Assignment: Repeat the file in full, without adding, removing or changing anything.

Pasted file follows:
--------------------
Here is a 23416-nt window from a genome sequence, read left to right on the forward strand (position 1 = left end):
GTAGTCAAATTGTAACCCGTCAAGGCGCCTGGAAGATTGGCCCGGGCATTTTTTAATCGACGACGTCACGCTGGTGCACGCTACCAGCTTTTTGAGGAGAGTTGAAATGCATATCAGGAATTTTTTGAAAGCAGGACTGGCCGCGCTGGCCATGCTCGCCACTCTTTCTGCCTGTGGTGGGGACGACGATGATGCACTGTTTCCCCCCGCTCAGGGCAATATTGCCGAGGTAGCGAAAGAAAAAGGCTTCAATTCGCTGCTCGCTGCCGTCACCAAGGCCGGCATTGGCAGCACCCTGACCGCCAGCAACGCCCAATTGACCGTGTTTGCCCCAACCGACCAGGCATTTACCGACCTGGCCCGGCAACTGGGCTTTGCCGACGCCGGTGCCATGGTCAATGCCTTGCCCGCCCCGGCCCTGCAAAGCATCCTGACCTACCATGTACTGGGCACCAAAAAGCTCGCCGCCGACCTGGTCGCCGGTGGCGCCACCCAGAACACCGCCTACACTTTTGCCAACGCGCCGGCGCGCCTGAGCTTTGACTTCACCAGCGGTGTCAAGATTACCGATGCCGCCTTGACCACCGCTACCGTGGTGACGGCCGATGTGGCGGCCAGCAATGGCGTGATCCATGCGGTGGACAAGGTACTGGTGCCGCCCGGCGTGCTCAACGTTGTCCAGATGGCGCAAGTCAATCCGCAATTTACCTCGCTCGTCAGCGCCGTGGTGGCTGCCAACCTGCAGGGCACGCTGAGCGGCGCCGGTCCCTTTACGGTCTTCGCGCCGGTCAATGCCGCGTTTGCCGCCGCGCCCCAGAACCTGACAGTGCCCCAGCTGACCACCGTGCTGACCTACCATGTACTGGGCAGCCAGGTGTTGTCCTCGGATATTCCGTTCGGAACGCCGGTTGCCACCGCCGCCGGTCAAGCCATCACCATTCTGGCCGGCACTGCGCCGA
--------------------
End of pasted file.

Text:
Here is a 23416-nt window from a genome sequence, read left to right on the forward strand (position 1 = left end):
GTAGTCAAATTGTAACCCGTCAAGGCGCCTGGAAGATTGGCCCGGGCATTTTTTAATCGACGACGTCACGCTGGTGCACGCTACCAGCTTTTTGAGGAGAGTTGAAATGCATATCAGGAATTTTTTGAAAGCAGGACTGGCCGCGCTGGCCATGCTCGCCACTCTTTCTGCCTGTGGTGGGGACGACGATGATGCACTGTTTCCCCCCGCTCAGGGCAATATTGCCGAGGTAGCGAAAGAAAAAGGCTTCAATTCGCTGCTCGCTGCCGTCACCAAGGCCGGCATTGGCAGCACCCTGACCGCCAGCAACGCCCAATTGACCGTGTTTGCCCCAACCGACCAGGCATTTACCGACCTGGCCCGGCAACTGGGCTTTGCCGACGCCGGTGCCATGGTCAATGCCTTGCCCGCCCCGGCCCTGCAAAGCATCCTGACCTACCATGTACTGGGCACCAAAAAGCTCGCCGCCGACCTGGTCGCCGGTGGCGCCACCCAGAACACCGCCTACACTTTTGCCAACGCGCCGGCGCGCCTGAGCTTTGACTTCACCAGCGGTGTCAAGATTACCGATGCCGCCTTGACCACCGCTACCGTGGTGACGGCCGATGTGGCGGCCAGCAATGGCGTGATCCATGCGGTGGACAAGGTACTGGTGCCGCCCGGCGTGCTCAACGTTGTCCAGATGGCGCAAGTCAATCCGCAATTTACCTCGCTCGTCAGCGCCGTGGTGGCTGCCAACCTGCAGGGCACGCTGAGCGGCGCCGGTCCCTTTACGGTCTTCGCGCCGGTCAATGCCGCGTTTGCCGCCGCGCCCCAGAACCTGACAGTGCCCCAGCTGACCACCGTGCTGACCTACCATGTACTGGGCAGCCAGGTGTTGTCCTCGGATATTCCGTTCGGAACGCCGGTTGCCACCGCCGCCGGTCAAGCCATCACCATTCTGGCCGGCACTGCGCCGA